How do you create and maintain your growth model (i.e. show how different product levers contribute to growth and ROI)? How do you know which levers will provide the most return?

    Thank you for sharing your wisdom!

    Growth Grasshopper,
    Loe

    • MP

      Maud Pasturaud

      about 3 years ago #

      Hi Loe, thanks for your question! It's a really good and important one.

      The fundamentals of Growth for an ecomm business are pretty simple:
      - New users: how many users you get into the door
      - Activation rate: how many of those users buy for the first time
      - Return rate: how many of those users come back and buy again
      - AOV: how much are those users buying for (which is a combination of price OR number of items they buy)
      We focus on all of those metrics to drive Growth.

      Not a fundamental but an aside, the viability/sustainability of an ecomm business lies in being able to drive new user acquisition with a reasonable payback window - 12 months is the standard in the industry. Meaning that your 12 months LTV (which is a combination of the metrics outlined above) needs to be higher than your customer acquisition cost.

      Hope that helps?

      4 Share
  • SA

    Shaker A

    about 3 years ago #

    Hey Maud,

    Great to have you on here.

    1) I noticed that spring has 'free shipping and returns' on EVERY item. How does that work when you have hundreds of sellers, some of which I assume have a minimum that buyers on their own site have to buy before they get free shipping? How does the economics work for the seller when everything is free shipping? How did you convince them to do free shipping on the spring platform?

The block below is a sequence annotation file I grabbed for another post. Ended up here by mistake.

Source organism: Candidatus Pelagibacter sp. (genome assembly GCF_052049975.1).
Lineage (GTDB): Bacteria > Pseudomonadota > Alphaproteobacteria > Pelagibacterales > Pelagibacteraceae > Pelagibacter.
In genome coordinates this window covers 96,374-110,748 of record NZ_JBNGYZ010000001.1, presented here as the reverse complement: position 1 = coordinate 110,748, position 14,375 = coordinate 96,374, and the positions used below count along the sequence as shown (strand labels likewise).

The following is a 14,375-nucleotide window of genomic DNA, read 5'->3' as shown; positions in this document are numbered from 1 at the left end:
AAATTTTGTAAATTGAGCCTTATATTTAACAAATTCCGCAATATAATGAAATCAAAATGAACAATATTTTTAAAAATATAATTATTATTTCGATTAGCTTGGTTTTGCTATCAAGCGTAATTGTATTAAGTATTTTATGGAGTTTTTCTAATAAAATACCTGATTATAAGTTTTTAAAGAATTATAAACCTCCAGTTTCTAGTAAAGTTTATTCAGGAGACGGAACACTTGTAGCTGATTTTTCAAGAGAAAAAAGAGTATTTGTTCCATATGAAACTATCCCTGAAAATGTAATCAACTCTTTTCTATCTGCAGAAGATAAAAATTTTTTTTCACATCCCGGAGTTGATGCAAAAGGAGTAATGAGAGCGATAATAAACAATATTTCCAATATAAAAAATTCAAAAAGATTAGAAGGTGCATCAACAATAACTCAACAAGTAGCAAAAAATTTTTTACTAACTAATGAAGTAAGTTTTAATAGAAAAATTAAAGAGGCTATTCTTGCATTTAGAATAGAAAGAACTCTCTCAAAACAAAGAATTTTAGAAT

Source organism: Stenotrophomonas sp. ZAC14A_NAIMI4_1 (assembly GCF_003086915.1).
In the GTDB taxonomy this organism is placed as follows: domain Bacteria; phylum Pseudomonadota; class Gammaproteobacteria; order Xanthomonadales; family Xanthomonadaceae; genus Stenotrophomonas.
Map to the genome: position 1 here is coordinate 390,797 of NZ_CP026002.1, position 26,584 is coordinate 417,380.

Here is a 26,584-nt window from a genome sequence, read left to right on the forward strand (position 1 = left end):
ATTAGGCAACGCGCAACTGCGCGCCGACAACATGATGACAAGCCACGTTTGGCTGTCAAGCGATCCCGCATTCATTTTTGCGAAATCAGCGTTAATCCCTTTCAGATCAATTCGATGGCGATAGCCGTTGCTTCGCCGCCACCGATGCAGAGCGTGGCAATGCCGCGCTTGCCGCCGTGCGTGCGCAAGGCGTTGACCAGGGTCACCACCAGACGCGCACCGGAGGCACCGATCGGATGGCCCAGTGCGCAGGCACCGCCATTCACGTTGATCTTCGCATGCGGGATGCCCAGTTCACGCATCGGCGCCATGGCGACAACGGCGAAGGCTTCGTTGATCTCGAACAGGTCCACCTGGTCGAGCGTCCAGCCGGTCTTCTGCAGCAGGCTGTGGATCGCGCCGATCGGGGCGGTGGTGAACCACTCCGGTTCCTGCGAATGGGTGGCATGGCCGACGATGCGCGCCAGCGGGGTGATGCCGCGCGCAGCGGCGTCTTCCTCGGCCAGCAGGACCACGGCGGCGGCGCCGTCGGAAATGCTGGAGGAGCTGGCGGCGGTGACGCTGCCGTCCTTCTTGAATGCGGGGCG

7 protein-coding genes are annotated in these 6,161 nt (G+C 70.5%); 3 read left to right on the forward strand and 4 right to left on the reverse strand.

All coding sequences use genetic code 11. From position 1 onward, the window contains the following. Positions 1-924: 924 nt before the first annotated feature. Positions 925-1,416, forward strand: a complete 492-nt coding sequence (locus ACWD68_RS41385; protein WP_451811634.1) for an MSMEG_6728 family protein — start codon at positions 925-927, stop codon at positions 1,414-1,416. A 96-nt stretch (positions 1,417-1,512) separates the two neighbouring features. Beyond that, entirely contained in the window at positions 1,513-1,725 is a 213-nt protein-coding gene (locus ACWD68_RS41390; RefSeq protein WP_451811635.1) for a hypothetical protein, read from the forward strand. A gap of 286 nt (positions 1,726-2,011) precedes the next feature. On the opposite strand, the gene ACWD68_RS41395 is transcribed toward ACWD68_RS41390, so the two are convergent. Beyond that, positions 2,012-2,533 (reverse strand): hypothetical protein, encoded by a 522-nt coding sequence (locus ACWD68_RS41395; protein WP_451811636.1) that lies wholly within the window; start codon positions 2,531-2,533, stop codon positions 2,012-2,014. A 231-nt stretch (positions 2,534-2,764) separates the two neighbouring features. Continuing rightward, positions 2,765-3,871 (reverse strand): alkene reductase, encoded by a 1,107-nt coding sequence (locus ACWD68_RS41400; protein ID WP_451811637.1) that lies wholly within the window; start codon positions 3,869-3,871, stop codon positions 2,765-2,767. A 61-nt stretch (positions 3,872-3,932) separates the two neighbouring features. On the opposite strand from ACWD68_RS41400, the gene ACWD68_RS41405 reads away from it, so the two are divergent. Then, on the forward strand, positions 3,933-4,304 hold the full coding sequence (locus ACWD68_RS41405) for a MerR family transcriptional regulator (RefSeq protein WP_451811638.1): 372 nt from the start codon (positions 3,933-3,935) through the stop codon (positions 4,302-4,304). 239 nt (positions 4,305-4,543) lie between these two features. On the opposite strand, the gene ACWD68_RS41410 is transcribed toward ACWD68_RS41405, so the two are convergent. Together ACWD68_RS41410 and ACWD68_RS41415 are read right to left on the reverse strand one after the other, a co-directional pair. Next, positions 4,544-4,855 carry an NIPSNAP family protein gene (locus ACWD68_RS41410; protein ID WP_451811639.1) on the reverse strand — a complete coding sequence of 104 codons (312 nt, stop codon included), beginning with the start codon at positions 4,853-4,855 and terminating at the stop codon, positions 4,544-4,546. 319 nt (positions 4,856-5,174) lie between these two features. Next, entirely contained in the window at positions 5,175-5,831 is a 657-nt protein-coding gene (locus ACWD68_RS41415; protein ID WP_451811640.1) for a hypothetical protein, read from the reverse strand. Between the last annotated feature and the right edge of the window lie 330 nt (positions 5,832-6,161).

2)What was your pitch to convincing sellers to sell on spring, when there are so many other marketplaces (and other distribution channels) where they can sell their products? What separates you from the other marketplaces (other than being mobile first)?

    3)How did you decide on what percent of the transaction you would take? How would you handle the situation if they wanted to pay something lower? Any tips on negotiating a percentage with suppliers when it comes to the marketplace model?

    Thanks a lot,
    Shaker

    • MP

      Maud Pasturaud

      about 3 years ago #

      Hi Shaker, thanks for your questions. They are mostly about supply-side management which I don't work on but will try to answer to the best of my ability :)

      I unfortunately can’t answer your question about our Free shipping policy as this implementation and negotiation was done one a brand by brand basis. Similarly, sale commissions with brands are handled on a case by case basis. But as for your second question…

      Brands join Spring for three reasons:

      1. Spring converts mobile traffic and unables mobile transactions for its partner brands. More than 50% of brand’s traffic usually comes from mobile (fairly standard those days across the board), but they are not always armed to convert that traffic well: either their mobile web conversion is not there, and they don’t have a mobile app.

      2. Spring give brands access to a mobile-first audience. Spring’s users are ‘early adopters’, millennials who are now discovering new brands and shopping for them on mobile. This is an audience that brands have a hard time marketing to (they don’t have the marketing and distribution channels to do so), and they are VERY eager to reach, convert, and learn from.